Rocky View Schools focused on four-year plan

The plan includes developing learning plans that meet each student’s needs.

Rocky View Schools (RVS) has a renewed focus on working to achieve division-wide goals outlined in the 2019-2023 four-year plan implementation.

The goals outlined in the plan include connecting students to passions, interests, and people, achieving student potential, and students navigating successfully as global citizens.

“Through a series of design thinking protocols, stakeholders voiced strong support for RVS’ I CAN goal and outcome statements and its strategic direction towards inclusion, instructional design and system redesign,” Superintendent of Schools Greg Luterbach said at the Jan. 12 RVS school board meeting.

Students in the RVS division engage in real-world, hands-on learning experiences, and are able to demonstrate ownership of their learning.

RVS encourages thinking and hands-on learning and collaboration by implementing thinking classrooms where students work through problems as a group using a whiteboard or other non-permanent vertical surfaces.

Students are achieving their potential by acquiring core competencies such as literacy and numeracy and can meet expectations and learning outcomes that are tailored to their individual capabilities.

RVS teachers from 18 schools are piloting the new Science curriculum at the Grade 6 level or Grade 4 to Grade 6 English Language Arts and Literature, or Kindergarten to Grade 6 French Immersion Language Arts and Literature.

“A lot of it was reassuring people that despite all that’s been said around the province around curriculum change, there is a lot that teachers are very comfortable and familiar with, it’s not throwing out everything and starting over,” Luterbach said.

More than 30 schools are accessing support from Learning Services Learning Specialists for work in numeracy, literacy, assessment, and overall instructional design.

The learning support team designs learning delivery models and professional learning plans that meet diverse needs in student populations by reviewing student numeracy, literacy, attendance, and behaviour data to identify trends, themes, and gaps.

“We will continue to leverage the work of these teams to deliver exemplars and continued professional learning to school-based learning support teams this school year,” Luterbach said.

RVS is also working to ensure students are healthy, safe, resilient, value diversity, culture and traditions, and make a positive difference in their life, school, community, and the world.

RVS launched the Indigenous Branch which supported school plans for National Truth and Reconciliation Week and Day, National Indigenous Veterans Day, and the Winter Solstice.

“Saa’kokoto continues to provide invaluable guidance as our Elder in RVS and we so appreciate how he provides support and teaching for our students and staff,” Luterbach said.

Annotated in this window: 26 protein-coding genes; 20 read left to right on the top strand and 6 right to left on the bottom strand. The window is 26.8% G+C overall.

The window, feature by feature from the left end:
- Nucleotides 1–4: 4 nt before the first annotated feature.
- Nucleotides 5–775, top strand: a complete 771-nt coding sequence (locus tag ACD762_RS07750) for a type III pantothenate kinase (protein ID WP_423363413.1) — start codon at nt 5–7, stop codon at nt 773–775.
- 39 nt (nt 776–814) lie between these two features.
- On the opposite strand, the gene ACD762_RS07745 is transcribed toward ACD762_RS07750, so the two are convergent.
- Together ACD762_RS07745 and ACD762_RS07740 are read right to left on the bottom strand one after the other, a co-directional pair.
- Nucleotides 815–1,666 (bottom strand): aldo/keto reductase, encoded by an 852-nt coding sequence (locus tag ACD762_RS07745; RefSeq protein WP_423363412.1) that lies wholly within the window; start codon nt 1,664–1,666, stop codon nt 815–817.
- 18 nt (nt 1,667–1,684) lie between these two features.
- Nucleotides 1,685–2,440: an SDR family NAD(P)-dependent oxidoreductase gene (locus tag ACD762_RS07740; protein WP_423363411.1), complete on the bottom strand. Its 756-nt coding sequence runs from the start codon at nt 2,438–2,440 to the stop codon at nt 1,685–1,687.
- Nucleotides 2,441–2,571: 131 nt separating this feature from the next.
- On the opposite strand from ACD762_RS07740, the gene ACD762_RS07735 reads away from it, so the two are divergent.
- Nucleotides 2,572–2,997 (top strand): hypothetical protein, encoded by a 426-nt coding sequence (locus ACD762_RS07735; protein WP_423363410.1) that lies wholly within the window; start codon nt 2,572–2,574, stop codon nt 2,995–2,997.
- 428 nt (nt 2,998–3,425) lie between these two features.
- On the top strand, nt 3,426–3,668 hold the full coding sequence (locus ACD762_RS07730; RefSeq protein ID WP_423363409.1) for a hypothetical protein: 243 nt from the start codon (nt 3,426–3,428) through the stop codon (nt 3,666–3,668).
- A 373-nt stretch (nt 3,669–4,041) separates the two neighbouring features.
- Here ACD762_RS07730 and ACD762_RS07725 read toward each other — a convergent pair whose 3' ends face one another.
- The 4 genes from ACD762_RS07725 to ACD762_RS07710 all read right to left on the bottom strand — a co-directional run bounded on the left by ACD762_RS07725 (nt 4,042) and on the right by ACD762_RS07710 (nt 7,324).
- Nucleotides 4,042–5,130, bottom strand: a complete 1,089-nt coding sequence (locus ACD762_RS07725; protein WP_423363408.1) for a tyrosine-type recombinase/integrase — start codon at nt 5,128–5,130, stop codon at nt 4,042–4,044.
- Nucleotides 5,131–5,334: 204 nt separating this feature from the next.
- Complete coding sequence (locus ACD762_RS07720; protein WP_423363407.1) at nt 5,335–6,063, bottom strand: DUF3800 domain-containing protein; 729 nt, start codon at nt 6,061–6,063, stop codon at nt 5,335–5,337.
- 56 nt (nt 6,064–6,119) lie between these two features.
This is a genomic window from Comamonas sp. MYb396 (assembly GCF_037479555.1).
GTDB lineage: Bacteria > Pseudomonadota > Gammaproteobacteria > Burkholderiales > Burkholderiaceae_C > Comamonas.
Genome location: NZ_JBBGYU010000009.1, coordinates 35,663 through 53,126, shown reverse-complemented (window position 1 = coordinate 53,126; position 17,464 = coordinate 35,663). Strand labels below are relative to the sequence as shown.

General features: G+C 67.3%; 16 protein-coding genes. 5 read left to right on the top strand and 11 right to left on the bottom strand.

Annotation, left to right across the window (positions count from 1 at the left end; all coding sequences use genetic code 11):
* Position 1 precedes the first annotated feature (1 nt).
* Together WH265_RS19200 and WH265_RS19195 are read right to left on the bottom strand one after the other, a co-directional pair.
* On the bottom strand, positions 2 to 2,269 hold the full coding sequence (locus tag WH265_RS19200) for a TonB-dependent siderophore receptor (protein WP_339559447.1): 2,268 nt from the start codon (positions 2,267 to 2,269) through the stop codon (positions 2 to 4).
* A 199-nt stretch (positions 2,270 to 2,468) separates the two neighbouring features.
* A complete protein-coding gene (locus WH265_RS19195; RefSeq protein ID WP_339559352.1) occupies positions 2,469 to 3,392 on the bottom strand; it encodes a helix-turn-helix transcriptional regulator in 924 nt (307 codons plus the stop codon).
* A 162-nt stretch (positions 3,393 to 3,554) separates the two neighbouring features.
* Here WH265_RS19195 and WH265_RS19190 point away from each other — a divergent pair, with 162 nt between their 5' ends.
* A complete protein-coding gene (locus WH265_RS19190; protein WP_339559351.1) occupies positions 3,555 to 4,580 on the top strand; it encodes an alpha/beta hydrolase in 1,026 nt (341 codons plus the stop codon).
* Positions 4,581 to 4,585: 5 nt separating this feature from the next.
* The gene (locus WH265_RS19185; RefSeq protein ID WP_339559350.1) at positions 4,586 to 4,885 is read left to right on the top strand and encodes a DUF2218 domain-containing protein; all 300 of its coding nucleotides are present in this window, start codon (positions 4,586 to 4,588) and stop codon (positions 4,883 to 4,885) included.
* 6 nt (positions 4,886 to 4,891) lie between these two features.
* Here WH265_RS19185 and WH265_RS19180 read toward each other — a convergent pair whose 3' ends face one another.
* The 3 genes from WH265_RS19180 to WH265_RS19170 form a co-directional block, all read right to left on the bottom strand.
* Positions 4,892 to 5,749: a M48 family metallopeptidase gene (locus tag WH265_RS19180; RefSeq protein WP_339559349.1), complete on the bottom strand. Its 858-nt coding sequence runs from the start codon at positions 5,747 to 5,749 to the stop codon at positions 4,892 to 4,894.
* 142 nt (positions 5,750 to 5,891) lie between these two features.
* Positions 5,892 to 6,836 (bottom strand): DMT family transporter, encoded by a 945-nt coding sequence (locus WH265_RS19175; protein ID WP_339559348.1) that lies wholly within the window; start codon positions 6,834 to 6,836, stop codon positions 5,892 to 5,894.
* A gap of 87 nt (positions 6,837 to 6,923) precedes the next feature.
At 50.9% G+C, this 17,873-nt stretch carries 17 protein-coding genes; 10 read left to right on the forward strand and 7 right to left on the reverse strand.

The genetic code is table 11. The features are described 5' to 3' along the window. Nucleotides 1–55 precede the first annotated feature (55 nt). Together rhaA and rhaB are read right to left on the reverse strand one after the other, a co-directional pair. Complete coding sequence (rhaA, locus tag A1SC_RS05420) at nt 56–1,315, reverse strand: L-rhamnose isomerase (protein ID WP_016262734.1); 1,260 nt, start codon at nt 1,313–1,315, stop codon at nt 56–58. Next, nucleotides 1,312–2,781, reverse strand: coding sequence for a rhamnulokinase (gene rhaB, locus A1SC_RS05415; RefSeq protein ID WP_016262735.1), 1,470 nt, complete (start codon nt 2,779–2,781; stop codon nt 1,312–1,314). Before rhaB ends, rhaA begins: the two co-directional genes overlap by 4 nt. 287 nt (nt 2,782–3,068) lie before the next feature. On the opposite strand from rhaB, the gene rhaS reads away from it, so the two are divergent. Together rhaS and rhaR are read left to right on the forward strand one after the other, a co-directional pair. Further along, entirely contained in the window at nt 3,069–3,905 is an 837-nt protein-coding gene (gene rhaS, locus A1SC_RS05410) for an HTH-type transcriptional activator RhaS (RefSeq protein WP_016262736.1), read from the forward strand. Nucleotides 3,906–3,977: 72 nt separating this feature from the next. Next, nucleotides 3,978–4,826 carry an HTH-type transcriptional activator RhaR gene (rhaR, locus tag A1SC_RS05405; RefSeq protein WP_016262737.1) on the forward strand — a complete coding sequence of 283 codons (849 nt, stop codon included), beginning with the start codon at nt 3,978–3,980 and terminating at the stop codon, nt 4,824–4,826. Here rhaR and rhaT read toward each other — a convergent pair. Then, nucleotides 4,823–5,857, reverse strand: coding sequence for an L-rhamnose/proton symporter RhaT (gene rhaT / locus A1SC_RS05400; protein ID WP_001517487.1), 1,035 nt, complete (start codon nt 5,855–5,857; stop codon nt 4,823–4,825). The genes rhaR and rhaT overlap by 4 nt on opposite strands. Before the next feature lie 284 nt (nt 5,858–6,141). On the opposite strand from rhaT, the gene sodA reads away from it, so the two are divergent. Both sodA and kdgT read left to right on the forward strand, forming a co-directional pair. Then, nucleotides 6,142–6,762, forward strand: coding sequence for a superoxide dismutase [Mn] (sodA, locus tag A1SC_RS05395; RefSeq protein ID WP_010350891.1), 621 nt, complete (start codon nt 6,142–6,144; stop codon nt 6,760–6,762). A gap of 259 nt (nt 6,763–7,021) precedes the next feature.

The Indigenous Branch team is now working to incorporate Indigenous ways into classroom lessons, and provide resources, and advice on protocols.

“Schools are shifting to understanding how assessment drives instruction through inclusionary practices. This shift is connected to enhanced inclusion, instructional practices and student engagement,” Luterbach said.

The learning supports team, technology for learning, Indigenous learning and instructional leadership specialists are working to better understand the roles of each department and how they can provide stronger service to students and classrooms.

All schools in the division are expected to have a school a Positive Behaviour Supports and Interventions (PBIS) team in place, and work to implement positive behaviour and Interventions.

Coaches work with school-based teams and divisional team members to implement behaviour support plans and support school teams in the assessment of strategies through review, reflection, and data collection.

RVS has also increased professional learning options that are focused on the importance of an aligned approach and response to addressing behaviour, social-emotional learning, and mental health.

“It’s not PBIS on its own, it’s not assessments on its own, it’s not about instructional practices and design on its own, it’s about how you connect all those dots together,” Luterbach said. “That’s the art and the science of teaching. There is a lot of good work happening all across Rocky View, especially given where we are coming out of the pandemic.”

Luterbach is confident all schools will implement PBIS by the end of June.

Going forward, RVS is focused on implementing the Instruction and Assessment Practice Guide, ensure practices align with student literacy and numeracy needs, guide supports for student wellness, and continue with the new curriculum implementation.

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